by Chad Heltzel


After the article Discovery in a Cathedral Attic Suggests Birds Are the Best Archivists by Claire Voon

  1. In Russia’s medieval Zvenigorod, drivers cannot see
  2. the Cathedral of the Assumption from the highway;
  3. it is obscured between a mountain and river, and hidden
  4. by heavy rows of firs and spruces, a line of gorges.
  5. The cupola only visible from a distance, its golden cross
  6. emerges just above the horizon. Early architects aimed
  7. to create illusions about the cathedral’s size. They
  8. broke symmetry: pillars were moved, the chancel
  9. and apses broadened, kokoshniks carved around the
  10. dome, intricate masonry built for the frame.
  11. Cathedrals of this age served as records: the birth
  12. of a prince occasioned a new building, military wins led
  13. to a new bell tower. Now for years, a geometry of scaffolding
  14. and netting has lined the perimeter to mend time’s damage.
  15. Art restorers repairing the walls have since found
  16. fragments of prophets and holy leaders concealed beneath
  17. layers of paint on the dome drum’s walls, revealing
  18. scenes from St. John the Baptist’s life. More series of frescos,
  19. mostly likely by painter-saint Andrei Rublev, were unearthed
  20. behind the iconostasis. Most recently, archaeologists
  21. discovered elaborate birds’ nests in the attic. Built within
  22. are letter scraps written in the elaborate calligraphy of tsarinas,
  23. rubles, beak-torn documents, branches, skulls of cats and skulls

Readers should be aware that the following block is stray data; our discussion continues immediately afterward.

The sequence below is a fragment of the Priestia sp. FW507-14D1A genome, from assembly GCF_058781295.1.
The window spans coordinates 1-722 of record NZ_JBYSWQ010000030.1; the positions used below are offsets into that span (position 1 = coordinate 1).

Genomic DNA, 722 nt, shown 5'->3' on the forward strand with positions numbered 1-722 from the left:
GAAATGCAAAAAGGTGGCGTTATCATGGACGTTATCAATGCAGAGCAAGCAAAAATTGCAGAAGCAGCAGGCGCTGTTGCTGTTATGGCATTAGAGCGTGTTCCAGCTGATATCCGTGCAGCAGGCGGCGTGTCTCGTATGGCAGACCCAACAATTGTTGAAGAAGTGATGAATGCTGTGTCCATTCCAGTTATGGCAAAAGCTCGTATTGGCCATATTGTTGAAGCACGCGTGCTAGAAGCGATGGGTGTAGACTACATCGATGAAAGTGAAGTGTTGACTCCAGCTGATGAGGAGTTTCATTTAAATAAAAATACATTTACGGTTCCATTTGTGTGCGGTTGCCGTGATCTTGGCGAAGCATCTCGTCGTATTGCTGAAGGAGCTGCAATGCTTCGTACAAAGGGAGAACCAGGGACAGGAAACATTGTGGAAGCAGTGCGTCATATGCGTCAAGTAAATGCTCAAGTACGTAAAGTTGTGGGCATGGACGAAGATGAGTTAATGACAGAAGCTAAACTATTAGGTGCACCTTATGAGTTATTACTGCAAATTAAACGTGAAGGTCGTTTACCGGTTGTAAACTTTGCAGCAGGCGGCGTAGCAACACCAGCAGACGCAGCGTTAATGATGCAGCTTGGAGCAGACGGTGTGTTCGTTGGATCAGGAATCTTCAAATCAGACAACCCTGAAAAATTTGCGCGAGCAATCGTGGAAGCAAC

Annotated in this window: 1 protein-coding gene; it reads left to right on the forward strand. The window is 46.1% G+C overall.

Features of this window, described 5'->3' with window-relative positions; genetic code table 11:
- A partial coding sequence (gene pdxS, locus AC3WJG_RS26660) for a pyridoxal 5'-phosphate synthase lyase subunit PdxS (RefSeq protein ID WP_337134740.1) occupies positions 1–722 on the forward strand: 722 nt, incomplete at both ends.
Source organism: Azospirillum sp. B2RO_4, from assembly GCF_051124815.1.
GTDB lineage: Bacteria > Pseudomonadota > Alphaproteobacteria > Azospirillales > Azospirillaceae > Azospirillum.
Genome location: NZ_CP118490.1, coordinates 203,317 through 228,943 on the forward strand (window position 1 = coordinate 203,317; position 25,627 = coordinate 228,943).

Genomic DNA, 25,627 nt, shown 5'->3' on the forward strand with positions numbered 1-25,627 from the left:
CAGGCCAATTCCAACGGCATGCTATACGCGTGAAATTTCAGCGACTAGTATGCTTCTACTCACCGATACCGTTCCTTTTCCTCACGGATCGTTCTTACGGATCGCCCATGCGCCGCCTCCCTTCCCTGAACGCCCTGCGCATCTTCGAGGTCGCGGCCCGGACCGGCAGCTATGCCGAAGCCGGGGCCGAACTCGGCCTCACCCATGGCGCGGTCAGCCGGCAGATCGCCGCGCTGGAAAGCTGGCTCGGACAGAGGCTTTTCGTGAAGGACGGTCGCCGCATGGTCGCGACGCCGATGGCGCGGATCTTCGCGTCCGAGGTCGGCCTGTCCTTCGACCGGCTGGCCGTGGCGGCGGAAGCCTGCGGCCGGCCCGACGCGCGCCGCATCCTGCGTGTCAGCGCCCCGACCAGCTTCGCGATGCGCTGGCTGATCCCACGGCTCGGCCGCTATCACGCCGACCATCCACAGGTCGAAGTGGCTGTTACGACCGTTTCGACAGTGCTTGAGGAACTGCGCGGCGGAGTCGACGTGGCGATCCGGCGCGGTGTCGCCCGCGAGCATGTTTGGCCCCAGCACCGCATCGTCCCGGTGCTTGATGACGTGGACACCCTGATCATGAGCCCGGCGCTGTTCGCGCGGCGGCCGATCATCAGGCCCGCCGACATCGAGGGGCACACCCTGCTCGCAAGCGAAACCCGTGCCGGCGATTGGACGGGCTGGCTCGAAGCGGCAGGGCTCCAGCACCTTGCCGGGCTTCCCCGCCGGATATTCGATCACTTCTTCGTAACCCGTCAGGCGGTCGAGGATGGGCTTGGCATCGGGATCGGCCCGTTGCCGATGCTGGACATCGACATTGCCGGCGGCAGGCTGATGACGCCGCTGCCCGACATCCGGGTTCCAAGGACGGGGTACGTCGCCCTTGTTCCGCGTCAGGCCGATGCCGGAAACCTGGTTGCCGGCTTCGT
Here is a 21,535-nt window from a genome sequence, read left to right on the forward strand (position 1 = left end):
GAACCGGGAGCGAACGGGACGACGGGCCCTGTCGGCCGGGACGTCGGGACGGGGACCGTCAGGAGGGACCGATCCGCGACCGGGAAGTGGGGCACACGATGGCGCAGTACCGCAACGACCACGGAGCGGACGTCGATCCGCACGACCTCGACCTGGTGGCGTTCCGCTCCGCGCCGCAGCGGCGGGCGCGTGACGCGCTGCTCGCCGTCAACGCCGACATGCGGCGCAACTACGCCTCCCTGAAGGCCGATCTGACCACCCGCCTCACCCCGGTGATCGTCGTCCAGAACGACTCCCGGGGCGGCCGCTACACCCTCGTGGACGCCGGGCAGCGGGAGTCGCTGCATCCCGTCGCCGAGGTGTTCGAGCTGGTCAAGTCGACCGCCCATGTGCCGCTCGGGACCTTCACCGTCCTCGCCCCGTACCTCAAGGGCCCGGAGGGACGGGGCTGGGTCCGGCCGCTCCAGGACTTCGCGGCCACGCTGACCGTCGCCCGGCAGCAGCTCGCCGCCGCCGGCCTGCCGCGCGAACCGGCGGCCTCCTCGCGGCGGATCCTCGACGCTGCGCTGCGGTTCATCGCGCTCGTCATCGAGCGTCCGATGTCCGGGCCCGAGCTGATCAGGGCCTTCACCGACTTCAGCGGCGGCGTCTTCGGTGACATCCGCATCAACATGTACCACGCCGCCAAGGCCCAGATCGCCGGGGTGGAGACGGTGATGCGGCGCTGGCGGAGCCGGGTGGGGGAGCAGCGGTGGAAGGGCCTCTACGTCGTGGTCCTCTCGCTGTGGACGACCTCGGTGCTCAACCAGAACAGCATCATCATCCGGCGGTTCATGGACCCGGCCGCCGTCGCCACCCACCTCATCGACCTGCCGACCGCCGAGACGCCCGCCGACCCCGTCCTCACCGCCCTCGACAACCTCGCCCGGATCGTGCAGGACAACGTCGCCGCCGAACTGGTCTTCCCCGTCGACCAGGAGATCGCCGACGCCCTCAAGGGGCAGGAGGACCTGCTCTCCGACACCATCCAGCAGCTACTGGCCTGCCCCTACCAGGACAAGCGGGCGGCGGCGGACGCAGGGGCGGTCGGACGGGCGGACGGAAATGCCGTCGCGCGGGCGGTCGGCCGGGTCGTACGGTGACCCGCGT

24. of other birds, stamps and fragments of sealing wax.
  25. A discarded nineteenth century candy wrapper illustrates
  26. the sun from a tarot deck. A cigarette carton with images
  27. from a painting. Ration cards from the Stalin era.
  28. An intertwined pastiche of the town: petals of butterfly weed,
  29. dried elephant ear, wafer ash, mineral paint fragments,
  30. weeping honey locust, purple birch, eggshell slivers,
  31. a shard of green glass, spiderwebs, jewels of opar,
  32. yarn cuttings and grass cuttings, pine cones.
  33. Downstairs, an icon, reputed to work miracles—
  34. curing the ill, answering prayers for the sick and weary,
  35. saving the town from enemy raids during the Great Patriotic War.
  36. In this place, Rublev also painted Christ as Saviour. His Christ,
  37. peaceful and impossibly tall, gazes directly into the viewer’s eyes.
  38. From his hair, which has peeled entirely into a ghosted halo,
  39. a decay runs in rivers down his face and into his garment. History
  40. is in the faded brushstrokes, the broken lines and
  41. lost work that remains nevertheless, the natural
  42. and human fragments preserved for posterity in the eaves.
Packingtown Review – Vol.10, Spring 2018

Chad Heltzel's poems and reviews have previously appeared in Cream City Review, Faultline, Hamilton Stone Review, Fifth Wednesday, Konundrum Engine Literary Review, Sarmatian Review, and in Volume 5 of Packingtown Review. Chad currently lives in Chicago and teaches World Literature and College English at UIC College Prep High School.

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